Pressure mounted on the Euro as worries over the threat of a fresh Eurozone debt crisis started to flare once again.
Reports in the German media that Greece could default on its July debt repayment naturally spooked investors, even though government officials were quick to deny the speculation.
With the Eurogroup still yet to approve the disbursement of the next tranche of bailout funds the outlook for the Greek economy remains decidedly muted at this juncture.
Disagreement over the subject of debt relief is likely to keep up the pressure on the Euro, particularly if the future involvement of the International Monetary Fund (IMF) remains in doubt.
Although the French first quarter gross domestic product was unexpectedly revised higher this failed to boost the Euro Pound exchange rate on Tuesday morning.
Confidence in the single currency could weaken further on the back of the latest German consumer price index report, which could add to the bearish mood surrounding the outlook of the currency union.
As analysts at Lloyds Bank noted:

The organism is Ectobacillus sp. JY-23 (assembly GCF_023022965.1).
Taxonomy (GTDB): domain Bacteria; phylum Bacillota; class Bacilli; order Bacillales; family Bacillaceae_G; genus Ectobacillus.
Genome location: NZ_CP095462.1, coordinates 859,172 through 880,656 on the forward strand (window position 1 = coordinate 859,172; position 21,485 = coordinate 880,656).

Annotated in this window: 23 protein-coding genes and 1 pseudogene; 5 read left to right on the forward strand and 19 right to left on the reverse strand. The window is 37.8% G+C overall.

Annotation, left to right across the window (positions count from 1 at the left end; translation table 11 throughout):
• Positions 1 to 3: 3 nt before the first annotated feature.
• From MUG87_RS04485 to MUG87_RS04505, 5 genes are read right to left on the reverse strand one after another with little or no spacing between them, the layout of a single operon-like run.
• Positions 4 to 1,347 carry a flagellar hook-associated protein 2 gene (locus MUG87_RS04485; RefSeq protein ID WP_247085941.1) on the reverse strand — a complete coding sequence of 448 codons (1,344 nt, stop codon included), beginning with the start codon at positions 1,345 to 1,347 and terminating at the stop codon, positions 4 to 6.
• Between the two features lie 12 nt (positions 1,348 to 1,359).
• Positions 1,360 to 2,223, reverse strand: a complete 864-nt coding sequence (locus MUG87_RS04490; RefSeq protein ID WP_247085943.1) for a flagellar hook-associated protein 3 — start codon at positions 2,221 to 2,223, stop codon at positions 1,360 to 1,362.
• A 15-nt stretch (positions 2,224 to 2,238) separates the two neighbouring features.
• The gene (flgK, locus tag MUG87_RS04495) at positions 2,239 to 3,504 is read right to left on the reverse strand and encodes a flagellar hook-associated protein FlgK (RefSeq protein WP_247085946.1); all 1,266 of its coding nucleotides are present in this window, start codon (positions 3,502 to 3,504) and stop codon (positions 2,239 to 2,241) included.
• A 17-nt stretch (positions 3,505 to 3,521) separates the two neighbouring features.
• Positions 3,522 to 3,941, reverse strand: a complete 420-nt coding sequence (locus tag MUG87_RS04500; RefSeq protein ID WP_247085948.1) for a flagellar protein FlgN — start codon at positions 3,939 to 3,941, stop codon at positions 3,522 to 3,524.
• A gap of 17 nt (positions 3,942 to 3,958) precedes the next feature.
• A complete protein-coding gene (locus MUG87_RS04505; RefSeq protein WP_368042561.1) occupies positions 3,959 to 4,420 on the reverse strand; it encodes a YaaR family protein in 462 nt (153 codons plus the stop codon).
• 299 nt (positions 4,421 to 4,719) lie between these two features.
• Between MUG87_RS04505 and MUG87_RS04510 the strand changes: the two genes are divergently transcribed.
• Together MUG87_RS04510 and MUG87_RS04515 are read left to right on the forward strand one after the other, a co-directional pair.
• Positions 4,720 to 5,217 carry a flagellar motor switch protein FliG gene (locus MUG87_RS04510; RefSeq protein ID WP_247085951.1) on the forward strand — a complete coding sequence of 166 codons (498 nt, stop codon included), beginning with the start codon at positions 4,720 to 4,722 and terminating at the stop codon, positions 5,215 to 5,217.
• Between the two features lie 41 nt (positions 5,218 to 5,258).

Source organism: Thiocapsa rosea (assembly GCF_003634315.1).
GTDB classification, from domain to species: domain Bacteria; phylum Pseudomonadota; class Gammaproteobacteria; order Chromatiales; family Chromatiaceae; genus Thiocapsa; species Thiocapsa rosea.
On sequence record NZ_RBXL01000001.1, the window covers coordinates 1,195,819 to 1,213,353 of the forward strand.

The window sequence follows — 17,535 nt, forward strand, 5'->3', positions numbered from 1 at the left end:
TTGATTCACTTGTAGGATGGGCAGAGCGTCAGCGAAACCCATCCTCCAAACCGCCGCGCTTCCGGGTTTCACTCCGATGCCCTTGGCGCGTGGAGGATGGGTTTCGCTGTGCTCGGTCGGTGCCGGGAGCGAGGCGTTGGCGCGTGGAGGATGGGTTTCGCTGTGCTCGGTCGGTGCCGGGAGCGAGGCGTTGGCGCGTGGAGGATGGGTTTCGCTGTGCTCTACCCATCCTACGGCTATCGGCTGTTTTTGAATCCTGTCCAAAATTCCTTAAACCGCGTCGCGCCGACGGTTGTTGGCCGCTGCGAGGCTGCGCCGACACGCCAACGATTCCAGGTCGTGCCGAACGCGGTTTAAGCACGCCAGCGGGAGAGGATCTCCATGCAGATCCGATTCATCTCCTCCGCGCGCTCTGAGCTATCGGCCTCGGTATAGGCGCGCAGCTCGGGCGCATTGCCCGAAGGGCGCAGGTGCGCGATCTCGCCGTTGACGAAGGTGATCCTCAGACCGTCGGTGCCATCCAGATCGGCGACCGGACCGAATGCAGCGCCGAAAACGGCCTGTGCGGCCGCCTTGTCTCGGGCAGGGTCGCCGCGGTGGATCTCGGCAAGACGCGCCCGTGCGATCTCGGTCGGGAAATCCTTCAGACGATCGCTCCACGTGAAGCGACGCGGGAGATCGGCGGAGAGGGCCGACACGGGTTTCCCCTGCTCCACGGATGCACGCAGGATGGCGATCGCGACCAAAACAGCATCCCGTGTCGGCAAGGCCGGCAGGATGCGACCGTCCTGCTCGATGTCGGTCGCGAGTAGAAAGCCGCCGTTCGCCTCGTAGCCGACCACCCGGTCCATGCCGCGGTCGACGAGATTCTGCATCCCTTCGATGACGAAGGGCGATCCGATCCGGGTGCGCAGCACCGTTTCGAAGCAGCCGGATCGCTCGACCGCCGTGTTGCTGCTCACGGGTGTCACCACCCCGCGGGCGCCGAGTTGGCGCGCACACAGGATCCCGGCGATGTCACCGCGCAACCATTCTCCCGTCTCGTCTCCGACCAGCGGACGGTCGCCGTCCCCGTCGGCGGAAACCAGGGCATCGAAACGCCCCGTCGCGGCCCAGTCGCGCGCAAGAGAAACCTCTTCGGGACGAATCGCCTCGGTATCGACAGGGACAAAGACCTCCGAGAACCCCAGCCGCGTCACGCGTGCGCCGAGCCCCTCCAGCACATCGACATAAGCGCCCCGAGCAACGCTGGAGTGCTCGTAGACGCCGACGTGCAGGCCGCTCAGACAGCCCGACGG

‘We expect German headline HICP inflation to drop back to 1.5%y/y in May from 2.0% in April, which is expected to be broadly mirrored in the Eurozone ‘flash’ CPI estimate tomorrow. It would indicate that it is too early to declare inflation can be sustained at the ECB’s goal without continuing policy stimulus.’
Given the generally dovish tone taken by European Central Bank (ECB) policymakers in recent comments a weaker showing here may encourage further Euro selling.
While opinion polls have continued to indicate a narrowing of the Conservatives’ initial lead the mood towards the Pound has nevertheless picked up, meanwhile.
Even though the outcome of the snap general election appears rather less certain than markets had initially thought, however, the downside potential of Sterling is somewhat limited.
The odds still favour Theresa May emerging victorious in June, though, maintaining some degree of support for GBP exchange rates as investors continue to hope for a smoother Brexit process.
Demand for the Pound could falter if the latest consumer credit and mortgage approval figures point towards a further weakening in domestic confidence.
Also in focus will be May’s raft of PMIs, which could offer further evidence of a slowing UK economy and offer the EUR GBP exchange rate a rallying point.
After a poor showing in the first quarter investors are likely to be deterred by any ongoing signs of weakening economic activity, particularly if the services PMI fails to show an improvement on the month.
Current EUR GBP Interbank Exchange Rates
At the time of writing, the Euro Pound exchange rate was trending lower in the region of 0.8671. Meanwhile, the Pound Euro exchange rate was making gains around 1.1531.